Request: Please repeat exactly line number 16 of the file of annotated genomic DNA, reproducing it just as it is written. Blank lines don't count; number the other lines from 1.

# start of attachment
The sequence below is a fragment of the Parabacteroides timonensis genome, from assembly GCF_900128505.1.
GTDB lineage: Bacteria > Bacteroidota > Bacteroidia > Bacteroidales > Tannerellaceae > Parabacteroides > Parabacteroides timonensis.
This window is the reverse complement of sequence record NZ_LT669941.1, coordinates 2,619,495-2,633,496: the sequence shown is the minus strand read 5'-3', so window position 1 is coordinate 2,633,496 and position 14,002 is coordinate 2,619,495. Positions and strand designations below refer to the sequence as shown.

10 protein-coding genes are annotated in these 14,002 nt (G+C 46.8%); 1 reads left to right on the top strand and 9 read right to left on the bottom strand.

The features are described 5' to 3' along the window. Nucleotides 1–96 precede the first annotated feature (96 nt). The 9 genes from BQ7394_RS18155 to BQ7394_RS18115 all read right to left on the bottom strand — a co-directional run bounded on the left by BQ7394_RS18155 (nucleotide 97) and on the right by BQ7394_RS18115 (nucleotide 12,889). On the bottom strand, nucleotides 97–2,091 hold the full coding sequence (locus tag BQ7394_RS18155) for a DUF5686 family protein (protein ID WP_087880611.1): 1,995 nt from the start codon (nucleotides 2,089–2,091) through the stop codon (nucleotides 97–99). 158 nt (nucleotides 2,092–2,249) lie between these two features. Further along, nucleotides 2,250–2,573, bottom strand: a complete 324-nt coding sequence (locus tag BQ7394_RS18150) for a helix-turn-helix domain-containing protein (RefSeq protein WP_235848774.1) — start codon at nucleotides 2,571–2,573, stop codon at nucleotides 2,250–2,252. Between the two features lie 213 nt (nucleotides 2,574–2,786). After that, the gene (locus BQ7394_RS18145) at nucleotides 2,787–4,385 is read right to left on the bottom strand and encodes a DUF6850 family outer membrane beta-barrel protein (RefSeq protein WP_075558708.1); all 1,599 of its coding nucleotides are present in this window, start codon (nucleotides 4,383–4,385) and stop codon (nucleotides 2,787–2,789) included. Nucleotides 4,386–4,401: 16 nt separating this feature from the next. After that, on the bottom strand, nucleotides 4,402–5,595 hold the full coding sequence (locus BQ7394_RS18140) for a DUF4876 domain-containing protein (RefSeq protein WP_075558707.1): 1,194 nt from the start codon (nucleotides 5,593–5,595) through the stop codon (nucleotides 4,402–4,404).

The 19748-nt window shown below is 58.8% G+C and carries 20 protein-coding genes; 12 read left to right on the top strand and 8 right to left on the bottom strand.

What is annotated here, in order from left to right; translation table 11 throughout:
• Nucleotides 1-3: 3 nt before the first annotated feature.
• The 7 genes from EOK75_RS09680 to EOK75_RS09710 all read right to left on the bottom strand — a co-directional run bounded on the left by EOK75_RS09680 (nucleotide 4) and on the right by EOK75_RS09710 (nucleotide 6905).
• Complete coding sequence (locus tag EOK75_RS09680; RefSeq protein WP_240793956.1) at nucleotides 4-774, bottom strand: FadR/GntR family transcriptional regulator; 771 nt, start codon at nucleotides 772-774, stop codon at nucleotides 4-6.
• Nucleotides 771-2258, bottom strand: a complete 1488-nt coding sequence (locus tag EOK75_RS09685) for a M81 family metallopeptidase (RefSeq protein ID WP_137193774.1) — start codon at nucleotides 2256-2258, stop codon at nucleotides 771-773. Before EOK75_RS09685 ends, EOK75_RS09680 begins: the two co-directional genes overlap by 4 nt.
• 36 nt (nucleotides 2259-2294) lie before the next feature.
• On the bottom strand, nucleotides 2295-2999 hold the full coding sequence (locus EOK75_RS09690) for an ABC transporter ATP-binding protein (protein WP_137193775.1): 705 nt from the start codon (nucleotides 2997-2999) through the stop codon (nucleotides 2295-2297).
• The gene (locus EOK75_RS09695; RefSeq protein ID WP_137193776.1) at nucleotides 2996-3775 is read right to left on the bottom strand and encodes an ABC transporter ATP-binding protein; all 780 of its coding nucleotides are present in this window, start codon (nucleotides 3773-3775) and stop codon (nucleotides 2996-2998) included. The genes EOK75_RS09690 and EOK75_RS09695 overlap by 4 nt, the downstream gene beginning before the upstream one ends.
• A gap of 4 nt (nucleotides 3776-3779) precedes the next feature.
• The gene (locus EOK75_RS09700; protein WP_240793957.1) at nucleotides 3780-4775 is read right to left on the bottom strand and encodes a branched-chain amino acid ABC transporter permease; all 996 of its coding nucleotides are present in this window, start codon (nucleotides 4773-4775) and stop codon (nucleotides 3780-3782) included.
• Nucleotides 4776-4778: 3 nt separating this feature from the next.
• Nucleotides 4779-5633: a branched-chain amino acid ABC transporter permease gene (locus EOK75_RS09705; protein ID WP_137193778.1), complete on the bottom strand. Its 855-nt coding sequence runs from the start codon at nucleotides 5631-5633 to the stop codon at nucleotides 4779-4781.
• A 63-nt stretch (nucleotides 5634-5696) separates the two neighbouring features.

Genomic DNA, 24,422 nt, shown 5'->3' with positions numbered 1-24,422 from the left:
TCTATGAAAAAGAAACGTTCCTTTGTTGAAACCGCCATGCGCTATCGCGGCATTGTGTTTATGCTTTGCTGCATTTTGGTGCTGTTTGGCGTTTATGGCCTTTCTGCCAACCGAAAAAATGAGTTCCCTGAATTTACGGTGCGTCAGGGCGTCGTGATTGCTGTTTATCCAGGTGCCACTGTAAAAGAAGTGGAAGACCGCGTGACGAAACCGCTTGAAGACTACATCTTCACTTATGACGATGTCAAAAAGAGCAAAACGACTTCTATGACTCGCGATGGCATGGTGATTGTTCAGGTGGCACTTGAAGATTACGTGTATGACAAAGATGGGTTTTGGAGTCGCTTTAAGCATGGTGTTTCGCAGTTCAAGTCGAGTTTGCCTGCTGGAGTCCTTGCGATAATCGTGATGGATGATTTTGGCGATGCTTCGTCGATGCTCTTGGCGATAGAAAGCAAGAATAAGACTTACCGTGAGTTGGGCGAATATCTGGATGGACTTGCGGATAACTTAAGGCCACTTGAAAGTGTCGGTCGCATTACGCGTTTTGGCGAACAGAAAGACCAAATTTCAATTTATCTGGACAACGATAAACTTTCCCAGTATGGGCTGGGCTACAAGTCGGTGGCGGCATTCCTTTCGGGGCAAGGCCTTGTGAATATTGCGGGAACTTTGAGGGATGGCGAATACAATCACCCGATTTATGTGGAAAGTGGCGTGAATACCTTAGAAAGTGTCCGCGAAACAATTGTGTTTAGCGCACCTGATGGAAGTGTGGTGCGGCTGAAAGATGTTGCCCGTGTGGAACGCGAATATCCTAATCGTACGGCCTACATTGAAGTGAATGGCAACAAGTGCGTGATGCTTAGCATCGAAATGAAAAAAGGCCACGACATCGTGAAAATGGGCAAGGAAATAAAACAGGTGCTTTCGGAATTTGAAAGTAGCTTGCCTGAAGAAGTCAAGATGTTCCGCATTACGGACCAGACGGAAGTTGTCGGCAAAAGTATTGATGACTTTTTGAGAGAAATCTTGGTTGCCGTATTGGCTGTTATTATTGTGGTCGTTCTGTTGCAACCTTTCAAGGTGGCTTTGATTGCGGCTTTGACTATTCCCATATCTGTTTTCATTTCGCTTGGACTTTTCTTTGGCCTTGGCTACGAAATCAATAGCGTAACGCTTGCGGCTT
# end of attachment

• The gene (locus EOK75_RS09700; protein WP_240793957.1) at nucleotides 3780-4775 is read right to left on the bottom strand and encodes a branched-chain amino acid ABC transporter permease; all 996 of its coding nucleotides are present in this window, start codon (nucleotides 4773-4775) and stop codon (nucleotides 3780-3782) included.